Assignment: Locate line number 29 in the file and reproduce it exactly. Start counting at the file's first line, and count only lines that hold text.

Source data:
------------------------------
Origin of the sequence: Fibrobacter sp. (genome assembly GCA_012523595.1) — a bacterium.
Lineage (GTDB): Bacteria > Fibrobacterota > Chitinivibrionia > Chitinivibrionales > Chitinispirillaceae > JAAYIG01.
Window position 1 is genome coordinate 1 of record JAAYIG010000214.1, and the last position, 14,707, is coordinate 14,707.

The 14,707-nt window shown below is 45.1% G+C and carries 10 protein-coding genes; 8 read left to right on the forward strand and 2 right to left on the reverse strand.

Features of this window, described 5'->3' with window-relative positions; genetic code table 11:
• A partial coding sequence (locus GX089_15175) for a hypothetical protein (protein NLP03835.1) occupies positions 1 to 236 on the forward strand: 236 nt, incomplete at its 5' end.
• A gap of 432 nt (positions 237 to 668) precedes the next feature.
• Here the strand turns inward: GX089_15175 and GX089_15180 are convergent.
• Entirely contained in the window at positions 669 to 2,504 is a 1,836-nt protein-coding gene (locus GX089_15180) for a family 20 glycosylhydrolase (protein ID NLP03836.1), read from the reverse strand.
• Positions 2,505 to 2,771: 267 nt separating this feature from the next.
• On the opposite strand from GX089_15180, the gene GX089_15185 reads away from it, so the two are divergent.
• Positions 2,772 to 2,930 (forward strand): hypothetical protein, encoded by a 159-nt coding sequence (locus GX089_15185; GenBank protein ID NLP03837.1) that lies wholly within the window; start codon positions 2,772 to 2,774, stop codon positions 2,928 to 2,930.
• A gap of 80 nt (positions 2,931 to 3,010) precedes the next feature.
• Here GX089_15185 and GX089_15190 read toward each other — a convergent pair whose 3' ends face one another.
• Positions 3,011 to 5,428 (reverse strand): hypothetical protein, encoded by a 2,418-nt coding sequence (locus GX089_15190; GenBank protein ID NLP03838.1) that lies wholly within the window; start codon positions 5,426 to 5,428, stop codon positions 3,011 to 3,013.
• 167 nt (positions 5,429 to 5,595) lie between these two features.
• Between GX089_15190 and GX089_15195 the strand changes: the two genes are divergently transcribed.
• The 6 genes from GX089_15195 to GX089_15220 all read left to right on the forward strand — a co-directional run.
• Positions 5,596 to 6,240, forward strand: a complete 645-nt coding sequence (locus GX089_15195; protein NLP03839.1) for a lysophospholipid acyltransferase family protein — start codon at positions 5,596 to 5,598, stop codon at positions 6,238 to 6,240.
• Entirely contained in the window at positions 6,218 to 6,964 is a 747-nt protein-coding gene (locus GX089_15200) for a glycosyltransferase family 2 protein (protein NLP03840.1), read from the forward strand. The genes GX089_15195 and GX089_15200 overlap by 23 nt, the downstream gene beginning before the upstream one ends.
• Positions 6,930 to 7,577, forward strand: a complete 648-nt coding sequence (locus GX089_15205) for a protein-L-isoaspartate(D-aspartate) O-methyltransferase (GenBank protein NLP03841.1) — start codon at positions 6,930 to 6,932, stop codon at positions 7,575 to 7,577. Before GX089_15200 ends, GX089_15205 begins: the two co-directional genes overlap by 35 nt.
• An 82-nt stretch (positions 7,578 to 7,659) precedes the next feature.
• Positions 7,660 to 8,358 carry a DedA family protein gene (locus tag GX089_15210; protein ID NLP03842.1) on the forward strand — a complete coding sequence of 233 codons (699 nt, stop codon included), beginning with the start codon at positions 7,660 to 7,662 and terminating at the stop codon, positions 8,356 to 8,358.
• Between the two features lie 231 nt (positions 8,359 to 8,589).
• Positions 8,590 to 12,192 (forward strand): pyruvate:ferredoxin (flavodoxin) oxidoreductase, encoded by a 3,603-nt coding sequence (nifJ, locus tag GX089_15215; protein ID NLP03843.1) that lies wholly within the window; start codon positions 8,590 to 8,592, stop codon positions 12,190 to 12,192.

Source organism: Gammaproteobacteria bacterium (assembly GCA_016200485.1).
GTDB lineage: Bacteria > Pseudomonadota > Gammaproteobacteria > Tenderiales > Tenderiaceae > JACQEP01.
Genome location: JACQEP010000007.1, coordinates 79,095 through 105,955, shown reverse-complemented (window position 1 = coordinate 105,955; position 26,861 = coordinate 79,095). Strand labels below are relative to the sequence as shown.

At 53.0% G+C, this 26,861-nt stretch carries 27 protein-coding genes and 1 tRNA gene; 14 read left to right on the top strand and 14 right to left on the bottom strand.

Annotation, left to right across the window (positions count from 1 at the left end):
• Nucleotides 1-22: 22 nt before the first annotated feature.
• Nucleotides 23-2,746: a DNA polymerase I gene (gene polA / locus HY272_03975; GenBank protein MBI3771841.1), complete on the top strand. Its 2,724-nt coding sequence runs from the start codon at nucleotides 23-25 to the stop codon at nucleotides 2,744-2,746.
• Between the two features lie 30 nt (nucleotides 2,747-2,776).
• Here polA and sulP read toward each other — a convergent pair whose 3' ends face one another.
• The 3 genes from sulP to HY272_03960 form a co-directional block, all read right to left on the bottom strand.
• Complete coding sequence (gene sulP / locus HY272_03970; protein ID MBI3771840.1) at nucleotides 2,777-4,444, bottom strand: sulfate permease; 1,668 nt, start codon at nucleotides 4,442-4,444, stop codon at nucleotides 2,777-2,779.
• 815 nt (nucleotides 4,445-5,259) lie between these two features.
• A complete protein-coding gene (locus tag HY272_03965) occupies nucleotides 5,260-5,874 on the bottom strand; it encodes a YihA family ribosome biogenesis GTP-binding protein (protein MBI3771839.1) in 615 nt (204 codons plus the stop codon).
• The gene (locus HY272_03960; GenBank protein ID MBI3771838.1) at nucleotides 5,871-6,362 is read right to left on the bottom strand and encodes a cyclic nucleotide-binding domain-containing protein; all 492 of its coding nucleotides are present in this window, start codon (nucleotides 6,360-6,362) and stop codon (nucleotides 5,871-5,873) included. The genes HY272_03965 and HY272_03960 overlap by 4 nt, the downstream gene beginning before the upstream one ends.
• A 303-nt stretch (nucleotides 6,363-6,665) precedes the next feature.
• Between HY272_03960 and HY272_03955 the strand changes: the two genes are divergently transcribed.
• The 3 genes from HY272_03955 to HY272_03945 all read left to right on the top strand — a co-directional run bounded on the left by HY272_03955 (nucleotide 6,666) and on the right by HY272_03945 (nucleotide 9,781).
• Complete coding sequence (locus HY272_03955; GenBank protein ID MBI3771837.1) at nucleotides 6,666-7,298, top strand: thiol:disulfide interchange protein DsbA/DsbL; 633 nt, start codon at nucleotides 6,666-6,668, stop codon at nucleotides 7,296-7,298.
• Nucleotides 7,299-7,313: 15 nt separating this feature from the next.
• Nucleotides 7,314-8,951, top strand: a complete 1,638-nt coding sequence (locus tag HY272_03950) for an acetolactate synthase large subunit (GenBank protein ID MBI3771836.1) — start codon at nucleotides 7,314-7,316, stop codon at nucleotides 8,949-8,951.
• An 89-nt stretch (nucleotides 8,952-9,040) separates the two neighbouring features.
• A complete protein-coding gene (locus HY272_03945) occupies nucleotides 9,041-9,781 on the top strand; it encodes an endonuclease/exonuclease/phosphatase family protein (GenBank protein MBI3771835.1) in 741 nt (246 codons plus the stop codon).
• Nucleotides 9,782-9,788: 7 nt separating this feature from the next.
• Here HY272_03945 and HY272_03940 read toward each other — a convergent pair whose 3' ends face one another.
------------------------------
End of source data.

At 53.0% G+C, this 26,861-nt stretch carries 27 protein-coding genes and 1 tRNA gene; 14 read left to right on the top strand and 14 right to left on the bottom strand.